Pure (No Angels album)

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Studio album by
ReleasedAugust 25, 2003
  • 71:55
  • 87:23 (ltd. edition)
No Angels chronology
When the Angels Swing
The Best of No Angels
Singles from Pure
  1. "No Angel (It's All in Your Mind)"
    Released: April 22, 2003
  2. "Someday"
    Released: July 13, 2003
  3. "Feelgood Lies"
    Released: September 22, 2003

Pure is the third studio album by all-female German pop group No Angels. It was released by Polydor and Cheyenne Records on August 25, 2003 in German-speaking Europe. Conceived after the departure of original member Jessica Wahls, the project marked the No Angels's first studio release as a quartet and their final album before their temporary disbandment in fall 2003. The remaining four members reteamed with frequent collaborators Thorsten Brötzmann and Peter Ries to work on the majority of the album, with additional songwriting and production contribution from Tobias Lundgren, Perky Park, Nigel Rush, Stephan Ullman, and duo Twin.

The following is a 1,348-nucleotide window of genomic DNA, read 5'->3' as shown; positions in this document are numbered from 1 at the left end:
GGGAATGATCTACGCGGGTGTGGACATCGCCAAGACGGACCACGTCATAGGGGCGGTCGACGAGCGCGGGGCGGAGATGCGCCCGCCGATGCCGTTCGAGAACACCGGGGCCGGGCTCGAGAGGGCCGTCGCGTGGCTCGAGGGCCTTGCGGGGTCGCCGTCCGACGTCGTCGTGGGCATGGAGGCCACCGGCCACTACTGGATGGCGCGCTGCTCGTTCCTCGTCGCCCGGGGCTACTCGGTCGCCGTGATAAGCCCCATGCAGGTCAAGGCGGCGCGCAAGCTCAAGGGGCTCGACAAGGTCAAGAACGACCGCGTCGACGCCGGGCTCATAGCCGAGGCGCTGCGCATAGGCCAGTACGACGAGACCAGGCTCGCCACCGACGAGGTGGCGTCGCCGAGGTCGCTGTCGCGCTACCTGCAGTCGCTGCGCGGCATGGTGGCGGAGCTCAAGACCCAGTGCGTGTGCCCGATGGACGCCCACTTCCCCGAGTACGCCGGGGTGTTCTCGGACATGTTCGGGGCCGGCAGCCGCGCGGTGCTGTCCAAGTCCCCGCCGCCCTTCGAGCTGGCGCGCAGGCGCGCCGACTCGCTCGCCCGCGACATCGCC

Recorded at the Department-2-Studios in Frankfurt am Main, Pure is predominately a pop album with slight elements of electronic, pop rock and latin music, marking a departure from the contemporary R&B and teen pop-oriented sound of previous projects; its lyrics explore themes of heartbreak, love, family, and escapism. Elaborating a more grown-up theme for the album, the band requested promotional material to depict a serious, less girlish image. Pure was released to generally mixed reviews from music critics, many of whom praised the slower songs on the album but found the rest of the material too generic